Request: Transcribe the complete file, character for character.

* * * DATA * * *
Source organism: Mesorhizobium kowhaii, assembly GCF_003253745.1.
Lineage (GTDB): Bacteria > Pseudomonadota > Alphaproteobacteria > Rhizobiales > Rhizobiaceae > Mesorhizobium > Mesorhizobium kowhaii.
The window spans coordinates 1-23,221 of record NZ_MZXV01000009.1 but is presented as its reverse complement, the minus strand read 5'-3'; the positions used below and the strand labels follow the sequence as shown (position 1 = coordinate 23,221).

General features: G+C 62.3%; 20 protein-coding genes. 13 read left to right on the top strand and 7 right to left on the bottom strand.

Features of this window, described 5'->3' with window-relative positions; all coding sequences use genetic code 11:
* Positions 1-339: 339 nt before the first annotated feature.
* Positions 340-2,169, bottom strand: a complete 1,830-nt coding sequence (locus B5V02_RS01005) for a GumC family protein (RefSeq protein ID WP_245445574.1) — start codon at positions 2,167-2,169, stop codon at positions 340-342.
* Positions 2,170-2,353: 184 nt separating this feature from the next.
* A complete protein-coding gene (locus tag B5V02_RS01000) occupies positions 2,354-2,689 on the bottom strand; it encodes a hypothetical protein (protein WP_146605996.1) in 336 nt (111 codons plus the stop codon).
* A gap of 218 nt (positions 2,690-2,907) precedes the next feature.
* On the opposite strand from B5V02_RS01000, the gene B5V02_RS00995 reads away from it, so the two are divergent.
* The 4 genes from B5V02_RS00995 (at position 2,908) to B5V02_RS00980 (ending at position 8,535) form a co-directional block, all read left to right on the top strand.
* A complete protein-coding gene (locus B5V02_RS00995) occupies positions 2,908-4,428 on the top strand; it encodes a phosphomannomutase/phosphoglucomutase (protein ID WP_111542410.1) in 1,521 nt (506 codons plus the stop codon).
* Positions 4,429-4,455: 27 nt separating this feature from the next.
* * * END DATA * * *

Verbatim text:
Source organism: Mesorhizobium kowhaii, assembly GCF_003253745.1.
Lineage (GTDB): Bacteria > Pseudomonadota > Alphaproteobacteria > Rhizobiales > Rhizobiaceae > Mesorhizobium > Mesorhizobium kowhaii.
The window spans coordinates 1-23,221 of record NZ_MZXV01000009.1 but is presented as its reverse complement, the minus strand read 5'-3'; the positions used below and the strand labels follow the sequence as shown (position 1 = coordinate 23,221).

General features: G+C 62.3%; 20 protein-coding genes. 13 read left to right on the top strand and 7 right to left on the bottom strand.

Features of this window, described 5'->3' with window-relative positions; all coding sequences use genetic code 11:
* Positions 1-339: 339 nt before the first annotated feature.
* Positions 340-2,169, bottom strand: a complete 1,830-nt coding sequence (locus B5V02_RS01005) for a GumC family protein (RefSeq protein ID WP_245445574.1) — start codon at positions 2,167-2,169, stop codon at positions 340-342.
* Positions 2,170-2,353: 184 nt separating this feature from the next.
* A complete protein-coding gene (locus tag B5V02_RS01000) occupies positions 2,354-2,689 on the bottom strand; it encodes a hypothetical protein (protein WP_146605996.1) in 336 nt (111 codons plus the stop codon).
* A gap of 218 nt (positions 2,690-2,907) precedes the next feature.
* On the opposite strand from B5V02_RS01000, the gene B5V02_RS00995 reads away from it, so the two are divergent.
* The 4 genes from B5V02_RS00995 (at position 2,908) to B5V02_RS00980 (ending at position 8,535) form a co-directional block, all read left to right on the top strand.
* A complete protein-coding gene (locus B5V02_RS00995) occupies positions 2,908-4,428 on the top strand; it encodes a phosphomannomutase/phosphoglucomutase (protein ID WP_111542410.1) in 1,521 nt (506 codons plus the stop codon).
* Positions 4,429-4,455: 27 nt separating this feature from the next.